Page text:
The province’s business community is weighing in on a no-layoff clause included in a tentative agreement reached between NAPE and the provincial government.
The Executive Director of the Employers’ Council believes that a no-layoff clause is “exceedingly dangerous.”
Richard Alexander says the clause limits the province’s ability to address a worsening situation.
He says it handcuffs the province’s ability to deal with lower oil prices.
The only scenarios left if government is unable to adjust the size of the workforce, according to Alexander, is to borrow, or increase taxes.
The St. John’s Board of Trade says the no-layoff clause will cost the province for generations to come.
He says while the quarter of a billion dollars to be paid out to NAPE employees—as outlined in a new tentative agreement—is expensive, it will save the province in the long run.
Tentative Severance Payout Earned, Not a ‘Signing Bonus’: Premier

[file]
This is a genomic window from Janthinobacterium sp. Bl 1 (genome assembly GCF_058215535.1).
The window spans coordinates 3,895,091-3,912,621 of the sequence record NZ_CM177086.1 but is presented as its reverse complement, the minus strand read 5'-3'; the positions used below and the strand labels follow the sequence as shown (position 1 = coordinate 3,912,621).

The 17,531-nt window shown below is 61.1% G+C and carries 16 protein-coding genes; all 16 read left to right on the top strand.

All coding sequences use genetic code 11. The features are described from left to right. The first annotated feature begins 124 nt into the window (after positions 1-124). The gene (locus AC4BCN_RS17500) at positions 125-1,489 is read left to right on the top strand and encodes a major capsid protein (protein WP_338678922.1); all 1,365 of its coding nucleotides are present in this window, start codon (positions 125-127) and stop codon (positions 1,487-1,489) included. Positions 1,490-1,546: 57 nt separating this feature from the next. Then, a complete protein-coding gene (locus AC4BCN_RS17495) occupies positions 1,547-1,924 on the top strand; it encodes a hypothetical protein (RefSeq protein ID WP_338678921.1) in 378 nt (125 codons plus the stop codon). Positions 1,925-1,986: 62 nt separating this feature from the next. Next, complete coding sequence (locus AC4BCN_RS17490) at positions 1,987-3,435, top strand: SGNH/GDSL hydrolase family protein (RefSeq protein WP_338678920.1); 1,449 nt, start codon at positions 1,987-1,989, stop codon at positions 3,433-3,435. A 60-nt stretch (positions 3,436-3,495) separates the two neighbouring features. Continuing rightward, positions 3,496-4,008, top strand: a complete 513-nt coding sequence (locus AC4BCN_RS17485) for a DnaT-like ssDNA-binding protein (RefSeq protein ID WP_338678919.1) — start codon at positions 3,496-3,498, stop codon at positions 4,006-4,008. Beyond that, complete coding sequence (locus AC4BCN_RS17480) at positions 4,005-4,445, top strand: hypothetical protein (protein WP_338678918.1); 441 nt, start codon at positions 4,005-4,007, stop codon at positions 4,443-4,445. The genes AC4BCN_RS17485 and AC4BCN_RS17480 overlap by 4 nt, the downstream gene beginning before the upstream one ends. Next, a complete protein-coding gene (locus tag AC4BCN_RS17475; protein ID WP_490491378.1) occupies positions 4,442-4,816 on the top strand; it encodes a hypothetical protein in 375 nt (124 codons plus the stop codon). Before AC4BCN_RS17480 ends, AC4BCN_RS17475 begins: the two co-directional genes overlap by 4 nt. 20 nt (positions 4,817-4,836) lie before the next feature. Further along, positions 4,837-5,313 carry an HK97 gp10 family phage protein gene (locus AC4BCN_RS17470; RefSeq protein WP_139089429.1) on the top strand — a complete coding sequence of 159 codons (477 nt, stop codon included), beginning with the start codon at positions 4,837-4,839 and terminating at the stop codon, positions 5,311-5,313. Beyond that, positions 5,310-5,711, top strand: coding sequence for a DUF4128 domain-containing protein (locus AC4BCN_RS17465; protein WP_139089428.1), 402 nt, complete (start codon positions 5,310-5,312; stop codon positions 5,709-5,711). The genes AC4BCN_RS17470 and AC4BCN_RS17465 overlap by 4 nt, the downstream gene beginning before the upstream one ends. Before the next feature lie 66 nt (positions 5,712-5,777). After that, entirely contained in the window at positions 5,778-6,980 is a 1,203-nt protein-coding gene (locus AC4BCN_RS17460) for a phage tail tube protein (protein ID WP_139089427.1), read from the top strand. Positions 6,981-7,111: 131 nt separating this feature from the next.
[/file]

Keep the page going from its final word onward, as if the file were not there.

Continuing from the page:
Premier Dwight Ball says he doesn’t see a severance payout mentioned in the tentative deal with NAPE members as a signing bonus.
Ball says he views the cash as an earned benefit and he suggests the promise of a severance may have been seen as an incentive to hopeful employees.
The agreement, which is not ratified, dictates every government worker with at least one year of service will be paid out severance this year.
Each eligible worker will receive a week’s wage for every year of service up to 20 years.
Ball says negotiating the elimination of severance is nothing new.
Ball says he doesn’t see the payout as a signing bonus rather an earned benefit and he insists many other jurisdictions are doing things this way. He reminds that the deal it’s not yet voted on by union members.